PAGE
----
My PhD mentor, together with my ICT mentor Julie Lenzer Kirk from the US were able to assist in arranging a trip to Google's head office in Silicon Valley, San Francisco, so that I could network with the best in the analytics industry. I then mentor other young women who would like to eventually obtain their PhD qualifications in their areas of choice, while adding value, practically, in their respective fields.

On building lasting relationships, Dr Sibongiseni says:

"I would encourage young entrepreneurs to build relationships wherever they find themselves. They need to continuously learn and do research pertaining to their business and their industry. They must get a mentor and a coach.

The relationships that we have formulated through the programme are timeless. The wisdom of learning to close deals, to network and to understand the business context through current research is important and will have long term effect in our personal lives and business."

Recent accolades:

•Overall Award winner of the Opel Astra: New and Innovative Business Award - October 2014
•Bronze Award winner for Ulwazi (Wisdom) category Black Business Quarterly (BBQ) Awards - October 2014
•Top 10 in the SiMODISA Start Up Business Competition: the whole of Africa -  October 2014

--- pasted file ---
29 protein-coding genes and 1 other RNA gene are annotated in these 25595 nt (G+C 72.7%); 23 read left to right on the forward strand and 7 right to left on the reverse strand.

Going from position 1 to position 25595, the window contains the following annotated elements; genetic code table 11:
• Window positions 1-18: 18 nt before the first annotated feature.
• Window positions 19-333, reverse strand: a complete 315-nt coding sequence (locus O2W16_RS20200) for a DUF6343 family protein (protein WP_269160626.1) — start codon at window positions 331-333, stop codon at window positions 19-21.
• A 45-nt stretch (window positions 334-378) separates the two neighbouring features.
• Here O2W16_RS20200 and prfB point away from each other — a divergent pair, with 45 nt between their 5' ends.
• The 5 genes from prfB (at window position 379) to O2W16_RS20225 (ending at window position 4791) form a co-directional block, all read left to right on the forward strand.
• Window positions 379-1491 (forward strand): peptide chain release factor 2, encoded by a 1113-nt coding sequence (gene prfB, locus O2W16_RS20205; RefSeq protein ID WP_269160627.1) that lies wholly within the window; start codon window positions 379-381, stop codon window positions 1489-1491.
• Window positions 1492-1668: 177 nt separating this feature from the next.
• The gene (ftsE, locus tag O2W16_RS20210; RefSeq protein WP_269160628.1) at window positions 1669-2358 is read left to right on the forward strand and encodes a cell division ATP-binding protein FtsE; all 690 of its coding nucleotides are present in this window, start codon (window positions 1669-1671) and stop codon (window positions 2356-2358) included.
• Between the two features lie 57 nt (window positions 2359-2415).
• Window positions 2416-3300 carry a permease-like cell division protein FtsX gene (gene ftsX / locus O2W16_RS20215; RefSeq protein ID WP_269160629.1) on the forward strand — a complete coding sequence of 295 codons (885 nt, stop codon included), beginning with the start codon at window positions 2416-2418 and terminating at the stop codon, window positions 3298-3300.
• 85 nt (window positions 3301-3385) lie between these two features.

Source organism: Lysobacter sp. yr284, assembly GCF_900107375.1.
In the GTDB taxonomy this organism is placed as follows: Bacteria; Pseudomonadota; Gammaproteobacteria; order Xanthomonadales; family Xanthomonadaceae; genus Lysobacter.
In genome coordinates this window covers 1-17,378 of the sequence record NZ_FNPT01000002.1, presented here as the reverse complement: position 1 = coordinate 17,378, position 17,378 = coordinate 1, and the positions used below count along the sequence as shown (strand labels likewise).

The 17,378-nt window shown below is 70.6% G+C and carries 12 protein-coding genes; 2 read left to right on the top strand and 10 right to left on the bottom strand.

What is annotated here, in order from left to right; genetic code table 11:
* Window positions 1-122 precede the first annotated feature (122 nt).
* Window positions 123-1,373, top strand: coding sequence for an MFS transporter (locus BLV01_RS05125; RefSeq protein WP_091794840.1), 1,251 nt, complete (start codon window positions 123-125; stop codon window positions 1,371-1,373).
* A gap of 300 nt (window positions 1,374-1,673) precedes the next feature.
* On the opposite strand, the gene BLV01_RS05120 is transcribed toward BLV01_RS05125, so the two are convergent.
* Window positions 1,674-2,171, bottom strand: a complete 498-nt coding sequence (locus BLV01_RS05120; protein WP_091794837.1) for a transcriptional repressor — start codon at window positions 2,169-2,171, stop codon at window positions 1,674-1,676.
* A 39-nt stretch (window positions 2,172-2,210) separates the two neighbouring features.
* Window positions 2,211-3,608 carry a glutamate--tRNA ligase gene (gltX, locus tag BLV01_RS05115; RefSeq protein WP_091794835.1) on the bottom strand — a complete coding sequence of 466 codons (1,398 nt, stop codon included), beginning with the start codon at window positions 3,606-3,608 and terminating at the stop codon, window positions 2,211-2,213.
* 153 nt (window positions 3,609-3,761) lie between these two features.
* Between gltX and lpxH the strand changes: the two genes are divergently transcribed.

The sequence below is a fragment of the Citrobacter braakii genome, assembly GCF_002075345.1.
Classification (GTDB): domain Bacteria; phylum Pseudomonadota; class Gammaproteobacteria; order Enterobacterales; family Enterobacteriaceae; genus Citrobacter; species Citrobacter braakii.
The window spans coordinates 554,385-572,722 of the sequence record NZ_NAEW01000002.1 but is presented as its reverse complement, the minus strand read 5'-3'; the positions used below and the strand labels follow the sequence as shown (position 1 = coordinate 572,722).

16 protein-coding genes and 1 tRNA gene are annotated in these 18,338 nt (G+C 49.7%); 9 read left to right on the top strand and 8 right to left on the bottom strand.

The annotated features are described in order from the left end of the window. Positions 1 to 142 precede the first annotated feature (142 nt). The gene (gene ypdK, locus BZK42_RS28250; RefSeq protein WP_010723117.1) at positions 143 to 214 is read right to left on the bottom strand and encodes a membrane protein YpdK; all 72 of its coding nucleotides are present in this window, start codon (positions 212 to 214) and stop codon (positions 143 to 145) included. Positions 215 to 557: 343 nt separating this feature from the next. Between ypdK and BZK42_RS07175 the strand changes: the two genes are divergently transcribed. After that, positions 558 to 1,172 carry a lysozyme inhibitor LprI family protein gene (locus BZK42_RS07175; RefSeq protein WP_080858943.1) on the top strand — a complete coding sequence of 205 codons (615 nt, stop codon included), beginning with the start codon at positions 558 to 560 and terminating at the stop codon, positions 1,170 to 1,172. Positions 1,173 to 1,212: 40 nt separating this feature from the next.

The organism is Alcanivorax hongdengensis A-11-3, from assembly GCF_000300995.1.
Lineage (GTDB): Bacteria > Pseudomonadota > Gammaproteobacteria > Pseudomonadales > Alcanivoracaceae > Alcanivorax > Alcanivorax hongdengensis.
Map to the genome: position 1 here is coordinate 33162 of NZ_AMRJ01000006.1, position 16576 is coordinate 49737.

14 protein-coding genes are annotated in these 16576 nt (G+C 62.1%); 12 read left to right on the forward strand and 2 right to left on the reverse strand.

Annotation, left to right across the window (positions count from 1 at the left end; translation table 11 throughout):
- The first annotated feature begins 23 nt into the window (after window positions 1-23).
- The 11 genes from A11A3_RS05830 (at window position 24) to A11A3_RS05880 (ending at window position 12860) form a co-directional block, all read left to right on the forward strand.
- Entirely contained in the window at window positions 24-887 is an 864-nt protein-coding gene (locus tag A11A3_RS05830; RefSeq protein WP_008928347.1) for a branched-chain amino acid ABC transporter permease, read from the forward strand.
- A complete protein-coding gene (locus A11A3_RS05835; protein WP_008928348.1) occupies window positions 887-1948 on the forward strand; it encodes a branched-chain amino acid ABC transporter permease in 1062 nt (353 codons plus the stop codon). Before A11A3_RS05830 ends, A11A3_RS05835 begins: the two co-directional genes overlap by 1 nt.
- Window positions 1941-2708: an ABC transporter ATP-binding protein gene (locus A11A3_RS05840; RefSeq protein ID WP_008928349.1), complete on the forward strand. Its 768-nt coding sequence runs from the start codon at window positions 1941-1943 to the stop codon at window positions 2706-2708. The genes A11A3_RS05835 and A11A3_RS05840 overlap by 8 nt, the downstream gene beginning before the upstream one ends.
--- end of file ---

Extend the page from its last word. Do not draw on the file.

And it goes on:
•Featured in the Destiny Magazine Power of 40 Report (Women Achievers under 40) - November 2014

Dr Sibongiseni Tunzelana receiving the Opel Astra New and Innovative Business Award.

Consider yourself an entrepreneurial hero? Or just have something on your mind? Add your voice to our Small Business Centre:

* Write a guest post
* Share a personal story
* Ask the experts

Brent Crude
All Share
Top 40
Financial 15
Industrial 25
Resource 10
All JSE data delayed by at least 15 minutes morningstar logo
Company Snapshot
Voting Booth
Do you think it was a good idea for the government to approach the IMF for a $4.3 billion loan to fight Covid-19?
Please select an option Oops! Something went wrong, please try again later.
Yes. We need the money.
11% - 1365 votes
It depends on how the funds are used.
73% - 8840 votes
No. We should have gotten the loan elsewhere.
16% - 1954 votes